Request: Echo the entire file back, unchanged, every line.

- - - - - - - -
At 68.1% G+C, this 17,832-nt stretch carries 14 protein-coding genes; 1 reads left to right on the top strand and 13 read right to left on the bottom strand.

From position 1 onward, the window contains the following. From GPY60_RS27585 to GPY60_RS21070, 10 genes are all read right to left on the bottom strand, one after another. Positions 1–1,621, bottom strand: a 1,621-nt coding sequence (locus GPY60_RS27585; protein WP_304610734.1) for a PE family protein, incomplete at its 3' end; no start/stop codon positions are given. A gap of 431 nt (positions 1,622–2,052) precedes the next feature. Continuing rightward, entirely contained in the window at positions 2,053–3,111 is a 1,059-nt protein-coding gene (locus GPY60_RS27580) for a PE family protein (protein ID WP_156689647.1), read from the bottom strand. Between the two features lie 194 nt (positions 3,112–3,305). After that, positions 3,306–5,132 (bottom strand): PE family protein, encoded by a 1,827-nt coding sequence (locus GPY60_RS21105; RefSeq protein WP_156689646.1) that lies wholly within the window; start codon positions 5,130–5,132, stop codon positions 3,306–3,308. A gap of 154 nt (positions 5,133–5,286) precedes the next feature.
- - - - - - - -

At 68.1% G+C, this 17,832-nt stretch carries 14 protein-coding genes; 1 reads left to right on the top strand and 13 read right to left on the bottom strand.

From position 1 onward, the window contains the following. From GPY60_RS27585 to GPY60_RS21070, 10 genes are all read right to left on the bottom strand, one after another. Positions 1–1,621, bottom strand: a 1,621-nt coding sequence (locus GPY60_RS27585; protein WP_304610734.1) for a PE family protein, incomplete at its 3' end; no start/stop codon positions are given. A gap of 431 nt (positions 1,622–2,052) precedes the next feature. Continuing rightward, entirely contained in the window at positions 2,053–3,111 is a 1,059-nt protein-coding gene (locus GPY60_RS27580) for a PE family protein (protein ID WP_156689647.1), read from the bottom strand. Between the two features lie 194 nt (positions 3,112–3,305). After that, positions 3,306–5,132 (bottom strand): PE family protein, encoded by a 1,827-nt coding sequence (locus GPY60_RS21105; RefSeq protein WP_156689646.1) that lies wholly within the window; start codon positions 5,130–5,132, stop codon positions 3,306–3,308. A gap of 154 nt (positions 5,133–5,286) precedes the next feature.